Lancaster, Concord: Science Press Printing Co.& Rumford Press, 1944-1948. Hardcover. 8vo. (25.4 x 17.3 cm) Complete 4 volume set with original plain brown paper covers for vol 2-4.. All in fine condition. Collation: Vol. 1- viii, 112pp. + 4 photogravure plates and 23 figures; Vol.2, Part I- x,112pp. + 4 photogravure plates and 23 figures, Part II-xiii, , 318pp. + 17 plates, 6 of which are keys to photogravure plate; Vol. 3, Part III- [xiii],,253pp.+ 1 photogravure plate and 46 figures; Vol. 4, Part IV- ix, , 207pp. + Frontis diagram and 35 figures. The contents: Vol. 1 The Imbrian Plane region of the Moon; Vol.2 Part I- The Imbrian Plain Region of the Moon & Part II- The Features of the Moon; Vol. 3 Part III- Lunar Catastrophic History; Vol. 4 Part IV- The Shrunken Moon. The entire set is very clean and birght. A rare complete copy. Very Good + / near fine. Item #0000500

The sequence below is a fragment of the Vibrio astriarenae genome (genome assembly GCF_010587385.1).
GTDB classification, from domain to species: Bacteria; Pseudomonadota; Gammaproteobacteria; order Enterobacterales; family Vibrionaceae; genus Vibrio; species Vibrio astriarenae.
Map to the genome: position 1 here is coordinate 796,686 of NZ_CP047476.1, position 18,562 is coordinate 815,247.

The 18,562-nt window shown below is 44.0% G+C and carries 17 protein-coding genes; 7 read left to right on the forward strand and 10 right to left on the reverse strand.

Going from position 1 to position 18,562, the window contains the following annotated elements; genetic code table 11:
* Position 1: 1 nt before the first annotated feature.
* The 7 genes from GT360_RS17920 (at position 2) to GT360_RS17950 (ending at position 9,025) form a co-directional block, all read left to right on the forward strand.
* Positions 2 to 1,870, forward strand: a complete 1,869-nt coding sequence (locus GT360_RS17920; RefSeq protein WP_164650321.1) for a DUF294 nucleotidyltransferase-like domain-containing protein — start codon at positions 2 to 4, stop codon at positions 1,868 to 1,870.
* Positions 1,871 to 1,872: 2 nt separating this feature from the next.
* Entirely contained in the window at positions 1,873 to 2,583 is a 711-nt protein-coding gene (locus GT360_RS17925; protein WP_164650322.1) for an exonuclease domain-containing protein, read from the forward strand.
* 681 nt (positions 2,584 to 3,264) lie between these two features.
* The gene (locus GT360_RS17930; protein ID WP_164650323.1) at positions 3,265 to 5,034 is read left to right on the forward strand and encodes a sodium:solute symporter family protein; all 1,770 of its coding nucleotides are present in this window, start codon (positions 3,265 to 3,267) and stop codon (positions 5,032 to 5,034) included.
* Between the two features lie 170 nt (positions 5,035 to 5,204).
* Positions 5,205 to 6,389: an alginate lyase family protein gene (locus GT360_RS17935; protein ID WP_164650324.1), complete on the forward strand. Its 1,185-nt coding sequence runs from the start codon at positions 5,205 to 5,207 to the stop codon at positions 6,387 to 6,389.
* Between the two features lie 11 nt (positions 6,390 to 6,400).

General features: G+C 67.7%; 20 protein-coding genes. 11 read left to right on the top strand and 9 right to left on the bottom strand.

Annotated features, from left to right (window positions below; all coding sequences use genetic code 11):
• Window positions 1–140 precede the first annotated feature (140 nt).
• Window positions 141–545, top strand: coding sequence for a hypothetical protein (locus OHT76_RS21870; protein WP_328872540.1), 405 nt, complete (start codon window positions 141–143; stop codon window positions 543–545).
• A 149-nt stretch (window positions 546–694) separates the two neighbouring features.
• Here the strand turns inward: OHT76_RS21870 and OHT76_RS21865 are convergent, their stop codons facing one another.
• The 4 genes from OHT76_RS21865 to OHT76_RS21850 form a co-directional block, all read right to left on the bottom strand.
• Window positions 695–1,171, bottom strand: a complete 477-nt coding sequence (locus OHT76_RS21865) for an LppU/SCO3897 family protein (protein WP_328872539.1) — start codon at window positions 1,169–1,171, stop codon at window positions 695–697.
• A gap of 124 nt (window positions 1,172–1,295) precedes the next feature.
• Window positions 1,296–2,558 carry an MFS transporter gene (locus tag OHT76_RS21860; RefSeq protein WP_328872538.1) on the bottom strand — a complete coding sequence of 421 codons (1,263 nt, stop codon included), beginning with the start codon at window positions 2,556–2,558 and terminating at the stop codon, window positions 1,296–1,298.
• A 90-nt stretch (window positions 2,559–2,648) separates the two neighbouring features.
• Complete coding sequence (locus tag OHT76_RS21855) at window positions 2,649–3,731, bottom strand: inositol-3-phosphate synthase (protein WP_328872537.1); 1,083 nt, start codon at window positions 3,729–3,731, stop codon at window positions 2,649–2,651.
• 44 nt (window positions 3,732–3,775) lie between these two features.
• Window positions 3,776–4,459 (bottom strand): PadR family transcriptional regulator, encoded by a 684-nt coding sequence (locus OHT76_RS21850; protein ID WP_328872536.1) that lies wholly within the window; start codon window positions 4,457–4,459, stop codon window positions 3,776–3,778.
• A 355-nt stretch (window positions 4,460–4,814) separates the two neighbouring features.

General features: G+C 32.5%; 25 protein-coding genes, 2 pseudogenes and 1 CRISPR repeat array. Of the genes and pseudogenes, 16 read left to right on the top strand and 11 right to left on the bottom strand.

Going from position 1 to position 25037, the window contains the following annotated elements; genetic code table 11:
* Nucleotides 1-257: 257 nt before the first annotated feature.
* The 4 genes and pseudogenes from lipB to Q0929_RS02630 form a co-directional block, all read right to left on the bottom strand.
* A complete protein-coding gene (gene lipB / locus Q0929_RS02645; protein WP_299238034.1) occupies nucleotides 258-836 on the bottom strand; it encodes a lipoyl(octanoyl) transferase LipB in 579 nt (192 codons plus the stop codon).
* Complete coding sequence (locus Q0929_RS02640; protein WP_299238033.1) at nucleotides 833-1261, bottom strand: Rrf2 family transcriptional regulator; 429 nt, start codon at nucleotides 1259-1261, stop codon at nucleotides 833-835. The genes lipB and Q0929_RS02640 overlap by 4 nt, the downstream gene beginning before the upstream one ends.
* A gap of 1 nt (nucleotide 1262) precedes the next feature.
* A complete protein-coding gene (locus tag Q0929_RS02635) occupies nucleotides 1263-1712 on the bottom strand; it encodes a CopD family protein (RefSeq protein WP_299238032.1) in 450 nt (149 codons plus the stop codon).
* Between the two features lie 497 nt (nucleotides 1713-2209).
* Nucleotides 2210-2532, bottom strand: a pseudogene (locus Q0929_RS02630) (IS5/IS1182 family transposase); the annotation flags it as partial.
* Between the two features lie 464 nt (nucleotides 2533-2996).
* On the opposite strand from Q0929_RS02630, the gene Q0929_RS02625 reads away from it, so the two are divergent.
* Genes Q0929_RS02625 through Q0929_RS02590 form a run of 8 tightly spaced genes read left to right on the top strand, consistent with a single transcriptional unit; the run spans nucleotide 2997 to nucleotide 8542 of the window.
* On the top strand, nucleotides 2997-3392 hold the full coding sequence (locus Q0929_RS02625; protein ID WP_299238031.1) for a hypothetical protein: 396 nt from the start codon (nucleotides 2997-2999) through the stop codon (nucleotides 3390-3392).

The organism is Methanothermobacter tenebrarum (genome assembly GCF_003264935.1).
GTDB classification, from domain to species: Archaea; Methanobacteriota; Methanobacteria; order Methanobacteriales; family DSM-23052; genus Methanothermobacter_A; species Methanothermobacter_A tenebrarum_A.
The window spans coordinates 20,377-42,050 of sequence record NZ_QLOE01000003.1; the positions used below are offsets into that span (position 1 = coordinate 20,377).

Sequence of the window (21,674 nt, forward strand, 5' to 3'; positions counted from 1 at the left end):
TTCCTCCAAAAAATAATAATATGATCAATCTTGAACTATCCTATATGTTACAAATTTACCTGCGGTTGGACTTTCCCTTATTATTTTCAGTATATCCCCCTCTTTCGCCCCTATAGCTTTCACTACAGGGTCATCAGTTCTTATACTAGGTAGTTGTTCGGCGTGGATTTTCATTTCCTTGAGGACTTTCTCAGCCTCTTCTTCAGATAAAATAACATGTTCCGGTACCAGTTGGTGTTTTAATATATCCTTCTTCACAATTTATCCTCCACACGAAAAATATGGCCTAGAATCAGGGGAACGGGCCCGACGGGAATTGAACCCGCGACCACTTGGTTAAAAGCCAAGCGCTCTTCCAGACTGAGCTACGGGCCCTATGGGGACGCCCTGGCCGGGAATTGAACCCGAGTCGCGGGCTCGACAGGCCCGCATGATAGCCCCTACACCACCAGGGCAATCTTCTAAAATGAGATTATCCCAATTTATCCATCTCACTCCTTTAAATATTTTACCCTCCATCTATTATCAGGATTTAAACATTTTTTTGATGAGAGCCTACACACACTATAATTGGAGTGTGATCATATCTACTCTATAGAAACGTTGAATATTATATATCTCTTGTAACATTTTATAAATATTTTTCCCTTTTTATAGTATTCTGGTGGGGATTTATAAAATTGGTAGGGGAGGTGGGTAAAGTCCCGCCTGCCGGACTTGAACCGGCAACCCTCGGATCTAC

"Spurr, Josiah Edward (1 Oct. 1870-12 Jan. 1950), geologist, was born in Gloucester, Massachusetts, the son of Alfred Sears Spurr, the owner of a fishing schooner, and Oratia Snow. Spurr entered Harvard on a scholarship in 1888, dropped out for a year, but, encouraged by Nathaniel Shaler, professor of paleontology and geology, returned to complete work for his B.A. in geology and graduated in 1893. He received the M.A. in absentia in 1894. Also generally rejected by his fellow geologists were Spurr's ideas about the formation of the moon, which he thought had been marked by extensive volcanic action. In four privately published volumes of Geology Applied to Selenology (1944-1949), Spurr developed his theories not through astronomical research, but based on his study of a large photograph of the moon acquired from Mount Wilson Observatory and by comparing moon features with the earth's geology, with which he was so familiar. Although not generally accepted at the time, some of Spurr's ideas on ore deposition and selenology were later validated. Although he taught undergraduate geology at Rollins College from 1930 to 1932, Spurr spent most of the last twenty years of his life in retirement, wintering in Winter Park, Florida, and spending the summers in East Alstead, New Hampshire. He died in Winter Park. Mount Spurr, in southwestern Alaska, and a mineral, spurrite, were named for him. As a writer, editor, and government adviser, Spurr brought his own high standards of ethical conduct to bear on the mining business, where corruption and exploitation often occurred. Although many geologists of his day dismissed his theories on ore formation, the reports based on his accurate firsthand observations in the field have continued to be of service to later investigators. His recognition of the importance of economic geology helped to raise the level of research conducted by mining geologists, who usually worked for private companies rather than in universities where research was more commonly expected. "(American National Biography).